The “Made in the USA” label is gaining in popularity. According to SGMA International the dollar value of sporting goods and athletic footwear exported from the U.S. increased by 5.6% in 2004. Exports increased by 9.7% in 2003, and have risen four of the past five years. This analysis is based on the U.S. Commerce Department's statistical data on exports of athletic footwear and 16 sports equipment categories.
% Change/Prior Yr.
Source: SGMA International/U.S. Dept. of Commerce
SGMA reports that the total declared value of U.S. sporting goods exports for 2004 was $2.107 billion compared with $1.996 billion for 2003.
Comparing 2004 with 2003, total sporting goods equipment exports increased by 7.1%, and athletic footwear fell by 17.7%. The total dollar value of the sixteen sports equipment categories was $2.002 billion compared with $1.869 billion in 2003. Total athletic footwear import dollar value totaled $104.5 million compared with $127 million in 2003.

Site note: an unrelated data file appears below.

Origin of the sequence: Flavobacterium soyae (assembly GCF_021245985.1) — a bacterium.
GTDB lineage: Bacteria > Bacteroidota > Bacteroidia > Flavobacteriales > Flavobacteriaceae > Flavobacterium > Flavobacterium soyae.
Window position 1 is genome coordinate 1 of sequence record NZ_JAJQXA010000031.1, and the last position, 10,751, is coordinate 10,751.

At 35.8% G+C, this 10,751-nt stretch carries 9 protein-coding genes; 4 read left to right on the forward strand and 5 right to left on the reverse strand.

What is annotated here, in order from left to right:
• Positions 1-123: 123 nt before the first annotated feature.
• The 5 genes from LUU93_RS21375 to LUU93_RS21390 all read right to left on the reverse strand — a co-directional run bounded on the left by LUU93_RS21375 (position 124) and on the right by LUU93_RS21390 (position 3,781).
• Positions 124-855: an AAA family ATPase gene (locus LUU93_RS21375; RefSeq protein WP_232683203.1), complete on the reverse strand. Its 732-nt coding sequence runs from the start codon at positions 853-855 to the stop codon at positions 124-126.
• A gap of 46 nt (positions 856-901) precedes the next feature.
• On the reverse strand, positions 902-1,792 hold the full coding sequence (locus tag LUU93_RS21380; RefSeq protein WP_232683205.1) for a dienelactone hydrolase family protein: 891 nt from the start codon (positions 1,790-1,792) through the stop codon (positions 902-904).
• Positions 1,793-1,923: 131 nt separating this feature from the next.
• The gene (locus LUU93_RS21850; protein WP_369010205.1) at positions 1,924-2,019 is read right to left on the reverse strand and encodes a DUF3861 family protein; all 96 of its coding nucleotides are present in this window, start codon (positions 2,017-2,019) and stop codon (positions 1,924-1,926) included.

Among the major equipment categories, gym/exercise (+25.1%), fishing tackle (+18.4%), and other bowling equipment (+12.5%) topped the list of growth items. Exports of roller skates and parts (-55.6%), golf club parts (-14.4%), and other golf equipment (-11.9%) had the largest declines in dollar value.
The statistics on export volume in the SGMA report, while based on official U.S. Commerce Department data, should not be used as the sole basis for developing an estimate of total sporting goods exports because the product coverage in the report is limited to athletic footwear, archery, baseball, softball, gym/exercise, billiards, bowling, golf, snow ski, sport gloves, racquet sports, fishing, roller skates, ice hockey, sailboards, water skis, inflated and non-inflated balls. Significant amounts of camping equipment, other recreation equipment, and sports apparel are excluded from the export statistics. The actual amount of exports is understated for this reason, plus shipments from overseas factories of U.S. companies are not included in the U.S. Commerce Department statistics. The dollar value of exports used in this report is f.a.s. (free alongside ship) value at U.S. port of export, including inland freight, insurance and other charges incurred in transporting the product to this point.
The data contained herein should not necessarily be interpreted as representing consumer demand for product overseas because some U.S. companies source overseas markets from foreign factories. This is especially true for Mexico, Hong Kong, Singapore and the United Kingdom, which serve as regional distribution centers.